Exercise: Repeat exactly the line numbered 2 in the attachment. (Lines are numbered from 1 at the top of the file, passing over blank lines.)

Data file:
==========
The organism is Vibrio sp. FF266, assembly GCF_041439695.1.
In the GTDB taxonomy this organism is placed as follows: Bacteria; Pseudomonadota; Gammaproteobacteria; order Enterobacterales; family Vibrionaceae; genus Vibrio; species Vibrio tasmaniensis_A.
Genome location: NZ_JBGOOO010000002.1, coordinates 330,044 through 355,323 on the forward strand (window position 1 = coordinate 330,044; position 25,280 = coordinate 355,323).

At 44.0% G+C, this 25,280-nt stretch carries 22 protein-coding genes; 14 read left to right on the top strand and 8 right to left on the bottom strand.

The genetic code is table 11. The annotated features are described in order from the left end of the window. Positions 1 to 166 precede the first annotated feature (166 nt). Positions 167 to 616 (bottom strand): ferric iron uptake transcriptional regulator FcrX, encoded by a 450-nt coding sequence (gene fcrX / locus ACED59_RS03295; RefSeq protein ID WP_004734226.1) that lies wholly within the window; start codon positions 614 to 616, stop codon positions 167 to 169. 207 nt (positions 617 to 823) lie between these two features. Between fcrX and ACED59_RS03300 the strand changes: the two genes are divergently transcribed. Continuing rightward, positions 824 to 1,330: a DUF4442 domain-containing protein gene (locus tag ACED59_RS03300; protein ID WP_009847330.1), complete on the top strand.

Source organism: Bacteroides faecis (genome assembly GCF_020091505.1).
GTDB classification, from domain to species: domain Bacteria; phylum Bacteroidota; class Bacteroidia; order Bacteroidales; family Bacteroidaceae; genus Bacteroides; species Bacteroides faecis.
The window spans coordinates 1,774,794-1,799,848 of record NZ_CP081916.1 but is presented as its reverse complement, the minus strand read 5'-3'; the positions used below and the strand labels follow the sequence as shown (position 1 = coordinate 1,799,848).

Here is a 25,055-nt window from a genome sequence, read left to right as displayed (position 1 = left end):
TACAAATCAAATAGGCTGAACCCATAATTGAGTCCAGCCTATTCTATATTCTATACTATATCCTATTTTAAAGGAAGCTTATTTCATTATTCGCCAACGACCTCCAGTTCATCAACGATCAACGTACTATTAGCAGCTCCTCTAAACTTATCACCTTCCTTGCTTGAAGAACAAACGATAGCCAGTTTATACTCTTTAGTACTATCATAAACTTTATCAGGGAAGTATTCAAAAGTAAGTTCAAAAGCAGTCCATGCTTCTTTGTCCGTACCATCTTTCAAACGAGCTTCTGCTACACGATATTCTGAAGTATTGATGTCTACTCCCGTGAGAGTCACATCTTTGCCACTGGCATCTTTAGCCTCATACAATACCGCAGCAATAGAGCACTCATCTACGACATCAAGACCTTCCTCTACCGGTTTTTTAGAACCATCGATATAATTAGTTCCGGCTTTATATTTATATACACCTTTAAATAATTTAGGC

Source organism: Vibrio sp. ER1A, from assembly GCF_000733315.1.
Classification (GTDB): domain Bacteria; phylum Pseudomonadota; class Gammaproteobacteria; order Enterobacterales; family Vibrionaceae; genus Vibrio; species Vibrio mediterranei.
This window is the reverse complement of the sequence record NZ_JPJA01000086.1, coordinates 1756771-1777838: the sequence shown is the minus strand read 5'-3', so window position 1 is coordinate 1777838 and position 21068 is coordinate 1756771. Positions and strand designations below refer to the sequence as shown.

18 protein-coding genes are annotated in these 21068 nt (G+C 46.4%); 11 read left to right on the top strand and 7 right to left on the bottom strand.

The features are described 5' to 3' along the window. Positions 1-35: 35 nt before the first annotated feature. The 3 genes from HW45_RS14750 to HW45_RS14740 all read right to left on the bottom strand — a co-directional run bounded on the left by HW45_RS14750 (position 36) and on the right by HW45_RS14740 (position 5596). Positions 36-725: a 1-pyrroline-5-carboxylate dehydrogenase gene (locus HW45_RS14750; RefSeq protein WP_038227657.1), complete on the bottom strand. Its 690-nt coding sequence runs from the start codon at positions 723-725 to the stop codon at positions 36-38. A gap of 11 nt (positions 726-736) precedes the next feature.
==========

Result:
In the GTDB taxonomy this organism is placed as follows: Bacteria; Pseudomonadota; Gammaproteobacteria; order Enterobacterales; family Vibrionaceae; genus Vibrio; species Vibrio tasmaniensis_A.